Maya> Beirut has a history and a culture. And the creatives in all industries are always inspired when living in this city. It is a very special kind of inspiration, based on richness of differences, contrasts, contradictions and mixed communities… Be it in the artistic, audio-visual, architecture or communication fields, the creativity of the Lebanese is determined and ambitious.



LBB> I’ve noticed that a lot of the independent agencies in Lebanon have a female founder or senior CD/ECD. This is certainly not the case in a lot of markets we cover. What is it about Beirut/Lebanon that is fostering this phenomenon do you think?

Maya> Some agencies have male creative directors. There is no rule here. Most importantly the Lebanese women are by nature fighters and ambitious in any field and they reach the highest positions in all domains.



Name: Yasmine Sakr


Agency: The Farm Branding and Creative Lab
Role: Founder and creative director

LBB> Tell me about The Farm and your coworking space Submarine…

Yasmine> Founded in 2012, The Farm is a bespoke branding and communication agency. We are a team of 10 Farmers with a ‘back to basics’ approach. In 2016 The Farm launched The Submarine Coworking space to share our work space and collaborate with teams and creative professionals. The goal was to evolve the way a typical work environment in the design industry operates. This has proven to be a fruitful and flexible model, which is starting to work today as a business fostering a broad collaborative platform in the creative industry for our clients and others to rely on.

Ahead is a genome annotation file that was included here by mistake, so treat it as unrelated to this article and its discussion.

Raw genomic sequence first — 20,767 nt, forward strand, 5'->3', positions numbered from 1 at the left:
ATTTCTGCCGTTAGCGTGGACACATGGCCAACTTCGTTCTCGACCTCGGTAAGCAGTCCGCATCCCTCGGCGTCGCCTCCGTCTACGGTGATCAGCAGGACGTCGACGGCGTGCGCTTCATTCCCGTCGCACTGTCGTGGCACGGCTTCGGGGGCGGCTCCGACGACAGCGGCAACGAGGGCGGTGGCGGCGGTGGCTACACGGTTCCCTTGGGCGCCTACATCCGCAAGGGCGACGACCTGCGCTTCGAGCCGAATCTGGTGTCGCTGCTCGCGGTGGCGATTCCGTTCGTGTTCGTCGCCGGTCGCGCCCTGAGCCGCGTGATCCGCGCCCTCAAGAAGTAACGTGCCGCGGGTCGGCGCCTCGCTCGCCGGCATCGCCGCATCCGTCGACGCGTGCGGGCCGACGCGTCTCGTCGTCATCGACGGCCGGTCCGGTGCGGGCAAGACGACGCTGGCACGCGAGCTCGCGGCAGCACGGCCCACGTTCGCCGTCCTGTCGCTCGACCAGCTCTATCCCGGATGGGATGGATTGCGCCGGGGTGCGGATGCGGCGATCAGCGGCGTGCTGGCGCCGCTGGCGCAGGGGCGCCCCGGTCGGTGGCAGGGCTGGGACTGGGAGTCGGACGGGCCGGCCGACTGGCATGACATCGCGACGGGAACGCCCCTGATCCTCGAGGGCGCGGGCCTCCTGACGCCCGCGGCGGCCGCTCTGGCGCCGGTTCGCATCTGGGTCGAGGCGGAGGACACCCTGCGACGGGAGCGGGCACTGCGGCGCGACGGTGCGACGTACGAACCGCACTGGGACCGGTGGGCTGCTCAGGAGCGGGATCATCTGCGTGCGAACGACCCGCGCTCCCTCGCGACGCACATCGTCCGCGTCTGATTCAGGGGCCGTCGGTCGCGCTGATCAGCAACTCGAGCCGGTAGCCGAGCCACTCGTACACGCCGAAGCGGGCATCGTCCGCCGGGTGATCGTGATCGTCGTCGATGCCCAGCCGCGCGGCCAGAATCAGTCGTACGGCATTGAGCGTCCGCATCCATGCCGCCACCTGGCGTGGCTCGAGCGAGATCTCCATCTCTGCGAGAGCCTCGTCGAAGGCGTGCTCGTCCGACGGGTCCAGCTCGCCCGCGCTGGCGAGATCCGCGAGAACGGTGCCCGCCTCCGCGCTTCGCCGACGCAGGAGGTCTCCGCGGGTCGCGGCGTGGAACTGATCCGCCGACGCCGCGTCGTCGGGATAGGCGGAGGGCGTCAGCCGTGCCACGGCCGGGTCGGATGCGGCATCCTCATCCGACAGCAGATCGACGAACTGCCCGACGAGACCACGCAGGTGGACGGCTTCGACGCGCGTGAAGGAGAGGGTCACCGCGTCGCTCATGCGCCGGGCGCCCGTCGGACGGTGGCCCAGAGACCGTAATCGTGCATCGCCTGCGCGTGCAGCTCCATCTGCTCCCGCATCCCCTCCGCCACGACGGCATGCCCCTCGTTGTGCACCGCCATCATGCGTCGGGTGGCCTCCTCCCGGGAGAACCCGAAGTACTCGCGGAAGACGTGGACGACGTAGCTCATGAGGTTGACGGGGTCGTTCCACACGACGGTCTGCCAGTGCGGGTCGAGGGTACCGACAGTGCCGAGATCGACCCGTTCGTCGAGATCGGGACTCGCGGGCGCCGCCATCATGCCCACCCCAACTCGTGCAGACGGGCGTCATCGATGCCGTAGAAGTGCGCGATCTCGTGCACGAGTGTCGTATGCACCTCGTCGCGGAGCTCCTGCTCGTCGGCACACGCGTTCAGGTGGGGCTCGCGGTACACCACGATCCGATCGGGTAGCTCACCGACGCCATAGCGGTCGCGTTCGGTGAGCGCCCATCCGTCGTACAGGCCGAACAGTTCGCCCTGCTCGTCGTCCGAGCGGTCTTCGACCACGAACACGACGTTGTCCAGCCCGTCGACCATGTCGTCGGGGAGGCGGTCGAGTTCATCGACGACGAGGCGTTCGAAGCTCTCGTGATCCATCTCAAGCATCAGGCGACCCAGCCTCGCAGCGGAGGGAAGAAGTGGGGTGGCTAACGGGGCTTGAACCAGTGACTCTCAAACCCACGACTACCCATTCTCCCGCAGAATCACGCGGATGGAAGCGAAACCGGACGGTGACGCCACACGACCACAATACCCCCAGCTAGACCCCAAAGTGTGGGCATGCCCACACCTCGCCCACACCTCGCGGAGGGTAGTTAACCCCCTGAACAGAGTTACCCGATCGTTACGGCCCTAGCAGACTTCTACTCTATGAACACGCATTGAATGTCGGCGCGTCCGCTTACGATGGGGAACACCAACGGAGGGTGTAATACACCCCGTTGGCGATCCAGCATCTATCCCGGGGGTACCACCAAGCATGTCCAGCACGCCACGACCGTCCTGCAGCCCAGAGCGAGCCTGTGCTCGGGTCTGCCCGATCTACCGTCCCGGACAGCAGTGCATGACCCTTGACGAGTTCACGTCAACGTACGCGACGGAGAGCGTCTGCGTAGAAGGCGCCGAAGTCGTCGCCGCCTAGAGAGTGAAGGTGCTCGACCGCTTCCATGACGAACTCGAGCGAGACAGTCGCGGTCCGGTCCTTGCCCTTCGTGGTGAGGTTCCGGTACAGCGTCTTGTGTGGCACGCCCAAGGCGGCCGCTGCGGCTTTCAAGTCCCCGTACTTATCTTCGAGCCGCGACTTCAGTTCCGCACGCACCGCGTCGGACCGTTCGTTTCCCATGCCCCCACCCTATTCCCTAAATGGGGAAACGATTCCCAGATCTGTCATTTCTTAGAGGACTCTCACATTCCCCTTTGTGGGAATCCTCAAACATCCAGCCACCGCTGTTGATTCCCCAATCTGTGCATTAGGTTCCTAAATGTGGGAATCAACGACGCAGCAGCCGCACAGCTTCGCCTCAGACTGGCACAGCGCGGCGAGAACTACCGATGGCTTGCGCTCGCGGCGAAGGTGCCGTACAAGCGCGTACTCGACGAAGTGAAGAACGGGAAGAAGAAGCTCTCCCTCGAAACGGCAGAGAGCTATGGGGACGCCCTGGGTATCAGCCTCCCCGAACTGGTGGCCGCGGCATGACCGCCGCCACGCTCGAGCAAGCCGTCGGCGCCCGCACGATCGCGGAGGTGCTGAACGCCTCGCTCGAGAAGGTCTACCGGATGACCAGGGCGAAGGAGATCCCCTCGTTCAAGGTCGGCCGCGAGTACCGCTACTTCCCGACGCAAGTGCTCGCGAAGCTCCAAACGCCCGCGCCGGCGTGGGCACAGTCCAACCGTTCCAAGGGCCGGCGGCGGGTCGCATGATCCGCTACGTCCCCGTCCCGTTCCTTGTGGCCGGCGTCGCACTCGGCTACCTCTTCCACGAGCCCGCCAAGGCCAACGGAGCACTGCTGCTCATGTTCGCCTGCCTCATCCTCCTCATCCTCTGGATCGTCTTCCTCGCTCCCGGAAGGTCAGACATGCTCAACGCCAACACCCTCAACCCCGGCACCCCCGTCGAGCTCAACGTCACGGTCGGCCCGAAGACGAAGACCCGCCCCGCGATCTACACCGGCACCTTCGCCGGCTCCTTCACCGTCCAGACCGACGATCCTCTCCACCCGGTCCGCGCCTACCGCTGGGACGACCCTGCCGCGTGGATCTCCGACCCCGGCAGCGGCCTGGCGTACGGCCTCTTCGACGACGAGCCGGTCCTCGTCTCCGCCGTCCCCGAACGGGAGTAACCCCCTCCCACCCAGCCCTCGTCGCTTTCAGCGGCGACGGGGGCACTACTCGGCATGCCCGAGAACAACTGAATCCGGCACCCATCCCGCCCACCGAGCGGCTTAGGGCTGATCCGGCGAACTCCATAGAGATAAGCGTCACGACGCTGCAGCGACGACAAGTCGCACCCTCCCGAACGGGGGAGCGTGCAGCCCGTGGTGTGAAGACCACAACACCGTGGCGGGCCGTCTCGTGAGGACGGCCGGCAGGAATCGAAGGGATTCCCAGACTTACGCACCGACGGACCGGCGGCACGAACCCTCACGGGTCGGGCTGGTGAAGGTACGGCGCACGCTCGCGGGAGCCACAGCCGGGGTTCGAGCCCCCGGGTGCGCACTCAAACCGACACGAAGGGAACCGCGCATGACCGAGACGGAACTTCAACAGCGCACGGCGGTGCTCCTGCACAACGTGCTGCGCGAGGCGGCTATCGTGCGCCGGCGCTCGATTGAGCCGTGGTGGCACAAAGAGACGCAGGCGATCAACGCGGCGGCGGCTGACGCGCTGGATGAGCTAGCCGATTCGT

LBB> What does creative independence mean to you?

Yasmine> It means creative freedom. Since creativity is always expressed in a certain context and environment it cannot be totally independent; instead I would say “creative flexibility”.


LBB> The best thing about Beirut’s creative scene? 

Yasmine> It is accessible 


LBB> I’ve noticed that a lot of the independent agencies in Lebanon have a female founder or senior CD/ECD. This is certainly not the case in a lot of markets we cover. What is it about Beirut/Lebanon that is fostering this phenomenon do you think?

Yasmine> If we are referring to small and medium creative agencies there are several probable reasons. In most universities the ratio of women studying design is higher than the men – that was the case in my university back in 2003. Teenage girls are encouraged to pursue creative majors more than engineering, maths or finance. It could be perceived that it is difficult for men to earn a living as a designer.